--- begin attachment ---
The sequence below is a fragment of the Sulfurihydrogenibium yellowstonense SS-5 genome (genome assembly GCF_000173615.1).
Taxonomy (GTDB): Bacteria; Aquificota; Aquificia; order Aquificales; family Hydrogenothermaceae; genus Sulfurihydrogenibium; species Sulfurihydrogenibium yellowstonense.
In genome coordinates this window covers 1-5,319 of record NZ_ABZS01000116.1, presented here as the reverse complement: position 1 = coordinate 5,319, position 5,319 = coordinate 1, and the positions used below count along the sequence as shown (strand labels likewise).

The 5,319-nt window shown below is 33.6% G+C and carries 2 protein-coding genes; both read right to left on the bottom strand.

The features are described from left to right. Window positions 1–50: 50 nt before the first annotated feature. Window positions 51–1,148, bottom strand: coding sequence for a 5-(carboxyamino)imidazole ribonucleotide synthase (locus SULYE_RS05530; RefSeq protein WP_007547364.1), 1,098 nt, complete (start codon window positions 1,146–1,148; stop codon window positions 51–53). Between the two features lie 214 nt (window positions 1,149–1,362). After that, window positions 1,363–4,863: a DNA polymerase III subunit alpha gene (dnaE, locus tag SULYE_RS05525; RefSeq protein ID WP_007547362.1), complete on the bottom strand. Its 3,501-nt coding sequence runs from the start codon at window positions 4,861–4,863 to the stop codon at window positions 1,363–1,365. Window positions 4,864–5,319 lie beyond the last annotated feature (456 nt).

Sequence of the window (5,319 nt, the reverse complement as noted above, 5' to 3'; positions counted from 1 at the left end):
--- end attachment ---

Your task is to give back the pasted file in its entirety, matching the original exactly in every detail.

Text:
The sequence below is a fragment of the Sulfurihydrogenibium yellowstonense SS-5 genome (genome assembly GCF_000173615.1).
Taxonomy (GTDB): Bacteria; Aquificota; Aquificia; order Aquificales; family Hydrogenothermaceae; genus Sulfurihydrogenibium; species Sulfurihydrogenibium yellowstonense.
In genome coordinates this window covers 1-5,319 of record NZ_ABZS01000116.1, presented here as the reverse complement: position 1 = coordinate 5,319, position 5,319 = coordinate 1, and the positions used below count along the sequence as shown (strand labels likewise).

The 5,319-nt window shown below is 33.6% G+C and carries 2 protein-coding genes; both read right to left on the bottom strand.

The features are described from left to right. Window positions 1–50: 50 nt before the first annotated feature. Window positions 51–1,148, bottom strand: coding sequence for a 5-(carboxyamino)imidazole ribonucleotide synthase (locus SULYE_RS05530; RefSeq protein WP_007547364.1), 1,098 nt, complete (start codon window positions 1,146–1,148; stop codon window positions 51–53). Between the two features lie 214 nt (window positions 1,149–1,362). After that, window positions 1,363–4,863: a DNA polymerase III subunit alpha gene (dnaE, locus tag SULYE_RS05525; RefSeq protein ID WP_007547362.1), complete on the bottom strand. Its 3,501-nt coding sequence runs from the start codon at window positions 4,861–4,863 to the stop codon at window positions 1,363–1,365. Window positions 4,864–5,319 lie beyond the last annotated feature (456 nt).

Sequence of the window (5,319 nt, the reverse complement as noted above, 5' to 3'; positions counted from 1 at the left end):